Other factors that can affect phytoestrogen activity, besides the ability to bind to receptor sites, include:

  1. how long a phytoestrogen remains bound to the receptor
  2. how rapidly it is broken down and removed from the bloodstream
  3. how it affects other aspects of estrogen load, such as levels of sex steroid hormone binding globulin (SHBG).

SHBG binds to hormones in the bloodstream and acts as a regulator of protein-bound, or inactive hormones.

There are hundreds of plants that contain phytoestrogens. Some of the more well known include red clover, licorice, soybeans, flaxseeds, black cohosh, and alfalfa. Historically, many of these plants have been used to regulate hormones and control fertility. Even animals have been known to graze selectively on plants to enhance or diminish fertility. Much of the early research on phytoestrogens was done with animals and interest was likely sparked by the observation that sheep that grazed too much on clover became temporarily infertile.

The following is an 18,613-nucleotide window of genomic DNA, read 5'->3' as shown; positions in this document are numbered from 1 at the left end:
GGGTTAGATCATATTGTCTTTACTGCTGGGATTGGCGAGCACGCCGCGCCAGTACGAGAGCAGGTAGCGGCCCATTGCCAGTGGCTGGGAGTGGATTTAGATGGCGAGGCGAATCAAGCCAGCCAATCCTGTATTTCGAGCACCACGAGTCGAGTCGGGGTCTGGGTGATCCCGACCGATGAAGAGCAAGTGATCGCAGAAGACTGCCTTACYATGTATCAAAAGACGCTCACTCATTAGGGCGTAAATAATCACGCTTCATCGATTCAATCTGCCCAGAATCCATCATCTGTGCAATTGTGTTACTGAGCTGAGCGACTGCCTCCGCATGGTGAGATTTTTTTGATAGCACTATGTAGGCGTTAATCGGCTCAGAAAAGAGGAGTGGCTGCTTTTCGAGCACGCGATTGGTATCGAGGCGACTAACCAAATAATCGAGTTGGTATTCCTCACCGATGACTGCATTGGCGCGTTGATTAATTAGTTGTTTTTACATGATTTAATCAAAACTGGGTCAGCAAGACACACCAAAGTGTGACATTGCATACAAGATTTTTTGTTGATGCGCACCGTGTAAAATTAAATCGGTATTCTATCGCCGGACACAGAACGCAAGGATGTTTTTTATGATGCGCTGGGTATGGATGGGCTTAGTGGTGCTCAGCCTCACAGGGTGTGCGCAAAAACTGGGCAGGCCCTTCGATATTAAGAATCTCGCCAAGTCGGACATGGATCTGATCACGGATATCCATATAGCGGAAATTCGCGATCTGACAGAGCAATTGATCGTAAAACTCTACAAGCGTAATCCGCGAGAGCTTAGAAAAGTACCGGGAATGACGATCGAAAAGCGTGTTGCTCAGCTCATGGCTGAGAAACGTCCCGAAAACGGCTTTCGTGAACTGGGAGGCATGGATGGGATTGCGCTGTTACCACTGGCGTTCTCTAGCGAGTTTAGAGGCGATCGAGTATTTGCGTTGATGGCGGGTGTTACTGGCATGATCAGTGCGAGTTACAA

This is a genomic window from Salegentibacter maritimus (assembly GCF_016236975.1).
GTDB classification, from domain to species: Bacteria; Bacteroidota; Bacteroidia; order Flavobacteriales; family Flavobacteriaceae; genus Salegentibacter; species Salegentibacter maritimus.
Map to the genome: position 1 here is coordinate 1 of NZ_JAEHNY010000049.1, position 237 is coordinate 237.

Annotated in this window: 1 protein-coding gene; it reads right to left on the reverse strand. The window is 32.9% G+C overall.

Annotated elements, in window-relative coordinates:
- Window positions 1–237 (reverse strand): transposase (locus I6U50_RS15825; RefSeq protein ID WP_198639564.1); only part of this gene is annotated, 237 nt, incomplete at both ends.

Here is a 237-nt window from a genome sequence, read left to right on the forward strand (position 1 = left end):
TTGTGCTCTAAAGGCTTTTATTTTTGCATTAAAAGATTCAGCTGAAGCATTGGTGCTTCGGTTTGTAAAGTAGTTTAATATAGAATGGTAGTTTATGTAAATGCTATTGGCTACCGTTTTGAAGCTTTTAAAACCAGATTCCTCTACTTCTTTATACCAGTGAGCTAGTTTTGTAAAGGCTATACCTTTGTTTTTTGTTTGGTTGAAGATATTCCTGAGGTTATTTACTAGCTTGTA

Recently, there has been a resurgence of phytoestrogen research as more women have demanded options to conventional hormone replacement therapy. Some studies report positive findings on the reduction of bone loss in women supplementing with soy phytoestrogens. Other research points to a reduction of cardiovascular disease risk similar to that seen with estrogen replacement therapy (ERT). Furthermore, epidemiological studies comparing native Asian women to other cultures have suggested that the high phytoestrogen content of their diets may be responsible in part for their low rate of breast cancer, and the ease with which Asian women pass through menopause.

Certainly, more studies on women using phytoestrogens need to be done to establish both benefits and risks. However, given the bulk of information available, phytoestrogen use can be considered a relatively safe method of affecting estrogen activity given the options currently in practice.

Miksicek R. "Commonly Occurring Plant Flavanoids Have Estrogenic Activity." Molecular Pharmacology 1993; 44: 37-43.
Hudson T. Women's Encyclopedia of Natural Medicine. Keats Publ, Los Angeles, CA, 1999.